As a lonely American teenager in Ukraine, those anthems gave me inspiration and strength. The intensity of the sound, the power of the lyrics, the positive aesthetic, it empowered me to spit in the face of chaos and uncertainty. I was still scared as shit, but I told myself I could refuse to let fear control me. 

My brother, three years younger, was in similar situations, and as we listened to the music together, I saw it take a similar toll in his mind. He soon let my sister give him a Mohawk and — holy shit! — random Ukrainian dudes lost their minds over that.

Today, to be honest, this album is not one of my favorite hardcore albums, although I think it holds up quite well. But when it comes to naming the album that has had the most significant impact on my life? No question: Built to Last.

“You’re not in this all alone, just look around and you’ll see. The answer’s right before your eyes. I’m here for you, and you for me… True friends will always be there.”

I made it back to the States after high school and moved to Brighton Beach, Brooklyn. I was broke, working at Kinko’s, and paying my way through college. At night I slept in a basement that cost me $500 a month (under the table, of course) and frequently flooded with sewage. What little cash I had I spent going to CBGBs to watch bands like Agnostic Front, TSOL, Youth Brigade, Sham 69. 

When I heard Sick of It All was playing at CBGBs, I told my boss at Kinko’s I got food poisoning that left me suffering from “violent diarrhea.” She didn’t ask any follow-up questions. Fuck yeah — I had the night off.

Per usual, CBGBs was packed and sweaty as hell. And Sick of It All killed it. The chaos of the crowd combined with the precision of the music, the insanity of Pete Koller’s guitar jumps, and the sincerity of Lou Koller’s belted lyrics. And when they played the song “Built to Last,” of course I thought back to Ukraine in the 90s.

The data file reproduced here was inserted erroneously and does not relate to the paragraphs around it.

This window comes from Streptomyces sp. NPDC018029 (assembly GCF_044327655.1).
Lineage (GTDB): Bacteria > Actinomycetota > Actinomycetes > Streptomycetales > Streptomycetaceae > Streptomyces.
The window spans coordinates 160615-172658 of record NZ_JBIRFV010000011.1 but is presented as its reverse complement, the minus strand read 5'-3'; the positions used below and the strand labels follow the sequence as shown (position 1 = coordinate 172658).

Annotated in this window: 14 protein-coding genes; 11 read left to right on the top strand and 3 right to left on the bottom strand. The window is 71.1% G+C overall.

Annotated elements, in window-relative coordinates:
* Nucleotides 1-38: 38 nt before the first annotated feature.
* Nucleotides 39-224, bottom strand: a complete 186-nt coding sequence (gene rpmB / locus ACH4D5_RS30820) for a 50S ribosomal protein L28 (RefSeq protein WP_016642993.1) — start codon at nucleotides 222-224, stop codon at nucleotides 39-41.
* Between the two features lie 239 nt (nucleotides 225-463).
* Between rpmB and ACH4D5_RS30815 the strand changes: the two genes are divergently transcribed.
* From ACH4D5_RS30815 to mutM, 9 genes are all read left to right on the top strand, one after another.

I had made it out, relatively unscathed, and I was at the home of New York hardcore, watching the band that had helped me power through.

I screamed with Lou until I lost my voice.

Built to Last turned 20 years old this year. And, fuck, I feel old. When I realized the album was turning 20, I had an intense flashback to the specific time and place where I bought that tape. It had been a few years, but I listened to the album and the memories came flooding back in visceral fashion. The music that had inspired me as a 13-year-old still had power.

And you know the best thing about this album and countless other NYHC albums like it? Scared misfit kids from all over the world have stories just like mine.

Long live NYHC.


  1. Really enjoyed the post! Wow, I had no idea your time in Ukraine was so...awful! Thanks for sharing.

    1. Thanks for reading! Ukraine is a great place full of great people, but it was a failed state when I showed up, so it was chaotic for sure. I didn't mean to give the impression that it was a hell-hole, it wasn't - but the level of sketchiness was quite high. So was NYC when NYHC arose, so I think that's what connected with me. Cheers!

  2. I definitely connected with your description of the fear in Ukraine, and feeling the need to be able to protect yourself -- it's really interesting that the music helped you reject fear-- my approach was intense and ambiguous anger (also an MK from Kiev). I am excited to read some of your other posts and stories!

    1. Thanks, Ray! I relate to the anger aspect for sure. I think it was the righteous anger of hardcore that helped me gain what I needed to reject fear. It's a process of course, you can't just decide not to be scared, but I think there's serious value in facing fears realistically and facing them. Glad you made it out OK!